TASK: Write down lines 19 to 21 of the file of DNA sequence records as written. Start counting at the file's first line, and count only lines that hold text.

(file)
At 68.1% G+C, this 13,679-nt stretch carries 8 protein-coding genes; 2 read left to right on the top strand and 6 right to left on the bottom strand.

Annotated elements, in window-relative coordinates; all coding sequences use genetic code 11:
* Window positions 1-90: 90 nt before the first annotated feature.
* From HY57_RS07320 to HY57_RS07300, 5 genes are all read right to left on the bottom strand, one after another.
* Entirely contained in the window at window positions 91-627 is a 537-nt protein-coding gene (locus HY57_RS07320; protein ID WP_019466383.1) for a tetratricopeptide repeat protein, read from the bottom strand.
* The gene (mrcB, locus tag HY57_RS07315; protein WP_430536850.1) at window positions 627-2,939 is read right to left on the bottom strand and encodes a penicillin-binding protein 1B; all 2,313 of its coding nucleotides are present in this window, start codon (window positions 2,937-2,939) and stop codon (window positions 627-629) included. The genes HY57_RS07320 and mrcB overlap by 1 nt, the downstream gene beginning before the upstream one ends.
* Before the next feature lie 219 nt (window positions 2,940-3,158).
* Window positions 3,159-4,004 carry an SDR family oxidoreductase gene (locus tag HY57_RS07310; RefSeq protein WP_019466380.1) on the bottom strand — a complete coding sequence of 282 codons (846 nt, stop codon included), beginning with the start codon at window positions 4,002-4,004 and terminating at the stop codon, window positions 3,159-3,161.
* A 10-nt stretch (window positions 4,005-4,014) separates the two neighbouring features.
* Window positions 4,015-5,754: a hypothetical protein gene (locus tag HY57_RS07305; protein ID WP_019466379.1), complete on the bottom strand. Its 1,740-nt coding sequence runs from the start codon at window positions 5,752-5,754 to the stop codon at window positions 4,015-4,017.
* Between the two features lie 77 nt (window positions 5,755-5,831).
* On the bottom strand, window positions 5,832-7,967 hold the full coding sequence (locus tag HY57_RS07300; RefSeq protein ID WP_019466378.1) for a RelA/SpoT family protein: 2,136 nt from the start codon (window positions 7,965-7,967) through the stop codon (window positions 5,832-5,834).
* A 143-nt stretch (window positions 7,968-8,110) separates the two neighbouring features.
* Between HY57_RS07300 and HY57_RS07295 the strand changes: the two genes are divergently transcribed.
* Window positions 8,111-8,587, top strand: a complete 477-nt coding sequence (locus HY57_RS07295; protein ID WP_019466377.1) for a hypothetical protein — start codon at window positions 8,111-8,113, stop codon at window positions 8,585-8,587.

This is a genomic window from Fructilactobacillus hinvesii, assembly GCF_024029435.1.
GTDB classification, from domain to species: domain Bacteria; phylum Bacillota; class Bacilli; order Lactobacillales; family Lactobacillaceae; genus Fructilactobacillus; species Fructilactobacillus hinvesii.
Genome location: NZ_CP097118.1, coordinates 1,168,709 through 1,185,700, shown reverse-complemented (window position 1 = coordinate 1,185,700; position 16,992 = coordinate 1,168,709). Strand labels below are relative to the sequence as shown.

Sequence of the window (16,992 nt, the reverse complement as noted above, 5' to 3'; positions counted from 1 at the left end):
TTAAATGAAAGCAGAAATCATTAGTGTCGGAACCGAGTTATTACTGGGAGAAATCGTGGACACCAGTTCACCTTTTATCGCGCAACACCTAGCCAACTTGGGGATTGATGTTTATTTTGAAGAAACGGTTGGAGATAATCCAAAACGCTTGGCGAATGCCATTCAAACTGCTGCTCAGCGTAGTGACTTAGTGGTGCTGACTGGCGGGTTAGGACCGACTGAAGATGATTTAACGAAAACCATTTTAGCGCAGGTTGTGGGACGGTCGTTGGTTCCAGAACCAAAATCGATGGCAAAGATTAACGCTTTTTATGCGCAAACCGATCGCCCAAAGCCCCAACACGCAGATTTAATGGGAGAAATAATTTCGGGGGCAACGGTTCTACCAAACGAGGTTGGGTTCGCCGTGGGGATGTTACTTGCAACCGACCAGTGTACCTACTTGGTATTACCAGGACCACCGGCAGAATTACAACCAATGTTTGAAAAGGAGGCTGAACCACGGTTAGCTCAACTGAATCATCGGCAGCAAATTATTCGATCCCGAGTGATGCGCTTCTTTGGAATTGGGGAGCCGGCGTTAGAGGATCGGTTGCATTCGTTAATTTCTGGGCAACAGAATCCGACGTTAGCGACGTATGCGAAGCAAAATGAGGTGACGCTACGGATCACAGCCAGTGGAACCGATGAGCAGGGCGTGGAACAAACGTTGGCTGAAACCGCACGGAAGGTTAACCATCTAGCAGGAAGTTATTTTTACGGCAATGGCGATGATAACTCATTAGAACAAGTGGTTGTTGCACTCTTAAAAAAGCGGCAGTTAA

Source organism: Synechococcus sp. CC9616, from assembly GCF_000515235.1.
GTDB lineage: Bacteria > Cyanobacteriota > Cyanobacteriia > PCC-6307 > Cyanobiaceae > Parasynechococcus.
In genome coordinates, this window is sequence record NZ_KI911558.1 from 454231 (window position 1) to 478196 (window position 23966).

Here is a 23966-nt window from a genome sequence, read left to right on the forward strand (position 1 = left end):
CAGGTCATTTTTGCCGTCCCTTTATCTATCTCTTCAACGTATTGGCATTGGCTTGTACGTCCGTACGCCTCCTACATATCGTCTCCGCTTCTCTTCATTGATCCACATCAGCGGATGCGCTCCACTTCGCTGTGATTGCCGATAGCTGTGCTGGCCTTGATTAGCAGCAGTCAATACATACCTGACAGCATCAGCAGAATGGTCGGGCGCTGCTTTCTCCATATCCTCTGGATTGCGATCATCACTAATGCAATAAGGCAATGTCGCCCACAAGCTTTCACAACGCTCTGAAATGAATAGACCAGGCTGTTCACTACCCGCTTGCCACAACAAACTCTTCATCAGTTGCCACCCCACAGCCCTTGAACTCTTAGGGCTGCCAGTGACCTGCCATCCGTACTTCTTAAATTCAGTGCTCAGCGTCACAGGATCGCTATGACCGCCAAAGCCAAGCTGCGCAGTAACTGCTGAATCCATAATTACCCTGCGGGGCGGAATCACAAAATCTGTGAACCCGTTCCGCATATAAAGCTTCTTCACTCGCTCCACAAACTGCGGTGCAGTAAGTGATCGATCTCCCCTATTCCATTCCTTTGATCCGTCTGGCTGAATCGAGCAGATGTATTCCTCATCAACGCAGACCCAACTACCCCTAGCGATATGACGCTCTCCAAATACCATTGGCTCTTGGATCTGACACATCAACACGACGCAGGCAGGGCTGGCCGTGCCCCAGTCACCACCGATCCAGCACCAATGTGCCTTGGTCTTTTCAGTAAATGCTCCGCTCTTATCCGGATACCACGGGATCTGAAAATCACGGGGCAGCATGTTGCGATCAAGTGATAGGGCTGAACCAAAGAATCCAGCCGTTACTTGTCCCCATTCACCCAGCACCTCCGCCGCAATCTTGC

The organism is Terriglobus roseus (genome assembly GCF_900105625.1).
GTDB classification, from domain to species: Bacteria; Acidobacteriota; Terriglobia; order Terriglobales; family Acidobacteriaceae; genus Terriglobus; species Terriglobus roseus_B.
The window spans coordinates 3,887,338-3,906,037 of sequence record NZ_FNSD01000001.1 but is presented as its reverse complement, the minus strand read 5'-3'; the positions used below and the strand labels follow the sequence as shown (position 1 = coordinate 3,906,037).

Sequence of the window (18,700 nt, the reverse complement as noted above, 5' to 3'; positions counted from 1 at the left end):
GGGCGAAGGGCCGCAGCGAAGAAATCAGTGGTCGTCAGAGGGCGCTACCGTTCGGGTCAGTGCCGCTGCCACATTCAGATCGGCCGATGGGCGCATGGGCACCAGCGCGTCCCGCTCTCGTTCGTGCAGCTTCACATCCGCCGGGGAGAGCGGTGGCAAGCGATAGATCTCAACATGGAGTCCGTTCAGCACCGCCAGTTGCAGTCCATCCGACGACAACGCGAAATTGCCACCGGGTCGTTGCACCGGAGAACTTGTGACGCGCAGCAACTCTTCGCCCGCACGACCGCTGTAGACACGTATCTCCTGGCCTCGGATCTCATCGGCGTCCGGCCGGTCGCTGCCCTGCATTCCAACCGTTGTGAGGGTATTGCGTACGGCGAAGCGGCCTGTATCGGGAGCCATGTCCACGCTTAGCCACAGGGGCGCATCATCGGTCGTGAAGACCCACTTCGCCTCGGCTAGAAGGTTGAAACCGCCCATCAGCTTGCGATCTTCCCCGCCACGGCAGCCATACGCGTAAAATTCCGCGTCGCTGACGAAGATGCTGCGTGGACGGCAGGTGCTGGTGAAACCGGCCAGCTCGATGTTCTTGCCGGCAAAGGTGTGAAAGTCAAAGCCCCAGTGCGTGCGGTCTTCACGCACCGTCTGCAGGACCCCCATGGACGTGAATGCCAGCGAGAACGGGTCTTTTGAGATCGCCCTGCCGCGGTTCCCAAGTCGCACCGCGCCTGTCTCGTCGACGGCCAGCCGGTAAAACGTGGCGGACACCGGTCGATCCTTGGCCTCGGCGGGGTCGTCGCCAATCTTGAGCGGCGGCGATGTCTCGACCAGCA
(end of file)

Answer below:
Sequence of the window (16,992 nt, the reverse complement as noted above, 5' to 3'; positions counted from 1 at the left end):
TTAAATGAAAGCAGAAATCATTAGTGTCGGAACCGAGTTATTACTGGGAGAAATCGTGGACACCAGTTCACCTTTTATCGCGCAACACCTAGCCAACTTGGGGATTGATGTTTATTTTGAAGAAACGGTTGGAGATAATCCAAAACGCTTGGCGAATGCCATTCAAACTGCTGCTCAGCGTAGTGACTTAGTGGTGCTGACTGGCGGGTTAGGACCGACTGAAGATGATTTAACGAAAACCATTTTAGCGCAGGTTGTGGGACGGTCGTTGGTTCCAGAACCAAAATCGATGGCAAAGATTAACGCTTTTTATGCGCAAACCGATCGCCCAAAGCCCCAACACGCAGATTTAATGGGAGAAATAATTTCGGGGGCAACGGTTCTACCAAACGAGGTTGGGTTCGCCGTGGGGATGTTACTTGCAACCGACCAGTGTACCTACTTGGTATTACCAGGACCACCGGCAGAATTACAACCAATGTTTGAAAAGGAGGCTGAACCACGGTTAGCTCAACTGAATCATCGGCAGCAAATTATTCGATCCCGAGTGATGCGCTTCTTTGGAATTGGGGAGCCGGCGTTAGAGGATCGGTTGCATTCGTTAATTTCTGGGCAACAGAATCCGACGTTAGCGACGTATGCGAAGCAAAATGAGGTGACGCTACGGATCACAGCCAGTGGAACCGATGAGCAGGGCGTGGAACAAACGTTGGCTGAAACCGCACGGAAGGTTAACCATCTAGCAGGAAGTTATTTTTACGGCAATGGCGATGATAACTCATTAGAACAAGTGGTTGTTGCACTCTTAAAAAAGCGGCAGTTAA

Source organism: Synechococcus sp. CC9616, from assembly GCF_000515235.1.